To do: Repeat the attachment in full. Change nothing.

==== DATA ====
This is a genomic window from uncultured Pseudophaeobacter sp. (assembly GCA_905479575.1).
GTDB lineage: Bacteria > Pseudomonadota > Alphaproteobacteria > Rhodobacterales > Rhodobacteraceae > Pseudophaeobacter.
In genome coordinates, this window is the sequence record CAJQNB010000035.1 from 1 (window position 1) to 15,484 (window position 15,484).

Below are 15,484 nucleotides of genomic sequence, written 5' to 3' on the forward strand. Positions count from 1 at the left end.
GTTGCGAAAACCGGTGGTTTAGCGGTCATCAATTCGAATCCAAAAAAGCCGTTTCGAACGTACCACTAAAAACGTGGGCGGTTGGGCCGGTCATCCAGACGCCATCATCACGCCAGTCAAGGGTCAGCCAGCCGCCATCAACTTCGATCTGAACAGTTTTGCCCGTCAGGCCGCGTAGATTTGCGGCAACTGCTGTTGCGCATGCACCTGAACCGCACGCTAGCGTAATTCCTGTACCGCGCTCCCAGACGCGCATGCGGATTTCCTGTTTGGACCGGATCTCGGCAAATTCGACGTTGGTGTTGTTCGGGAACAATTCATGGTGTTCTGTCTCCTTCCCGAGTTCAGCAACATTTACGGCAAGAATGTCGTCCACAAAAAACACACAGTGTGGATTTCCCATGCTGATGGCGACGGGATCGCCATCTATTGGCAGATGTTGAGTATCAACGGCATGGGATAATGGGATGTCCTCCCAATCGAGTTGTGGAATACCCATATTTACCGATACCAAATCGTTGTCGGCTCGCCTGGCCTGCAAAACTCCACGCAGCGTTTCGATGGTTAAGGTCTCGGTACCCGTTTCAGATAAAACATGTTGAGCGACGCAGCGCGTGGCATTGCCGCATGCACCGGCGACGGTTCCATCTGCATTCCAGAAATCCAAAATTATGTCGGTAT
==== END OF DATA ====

This is a genomic window from uncultured Pseudophaeobacter sp. (assembly GCA_905479575.1).
GTDB lineage: Bacteria > Pseudomonadota > Alphaproteobacteria > Rhodobacterales > Rhodobacteraceae > Pseudophaeobacter.
In genome coordinates, this window is the sequence record CAJQNB010000035.1 from 1 (window position 1) to 15,484 (window position 15,484).

Below are 15,484 nucleotides of genomic sequence, written 5' to 3' on the forward strand. Positions count from 1 at the left end.
GTTGCGAAAACCGGTGGTTTAGCGGTCATCAATTCGAATCCAAAAAAGCCGTTTCGAACGTACCACTAAAAACGTGGGCGGTTGGGCCGGTCATCCAGACGCCATCATCACGCCAGTCAAGGGTCAGCCAGCCGCCATCAACTTCGATCTGAACAGTTTTGCCCGTCAGGCCGCGTAGATTTGCGGCAACTGCTGTTGCGCATGCACCTGAACCGCACGCTAGCGTAATTCCTGTACCGCGCTCCCAGACGCGCATGCGGATTTCCTGTTTGGACCGGATCTCGGCAAATTCGACGTTGGTGTTGTTCGGGAACAATTCATGGTGTTCTGTCTCCTTCCCGAGTTCAGCAACATTTACGGCAAGAATGTCGTCCACAAAAAACACACAGTGTGGATTTCCCATGCTGATGGCGACGGGATCGCCATCTATTGGCAGATGTTGAGTATCAACGGCATGGGATAATGGGATGTCCTCCCAATCGAGTTGTGGAATACCCATATTTACCGATACCAAATCGTTGTCGGCTCGCCTGGCCTGCAAAACTCCACGCAGCGTTTCGATGGTTAAGGTCTCGGTACCCGTTTCAGATAAAACATGTTGAGCGACGCAGCGCGTGGCATTGCCGCATGCACCGGCGACGGTTCCATCTGCATTCCAGAAATCCAAAATTATGTCGGTAT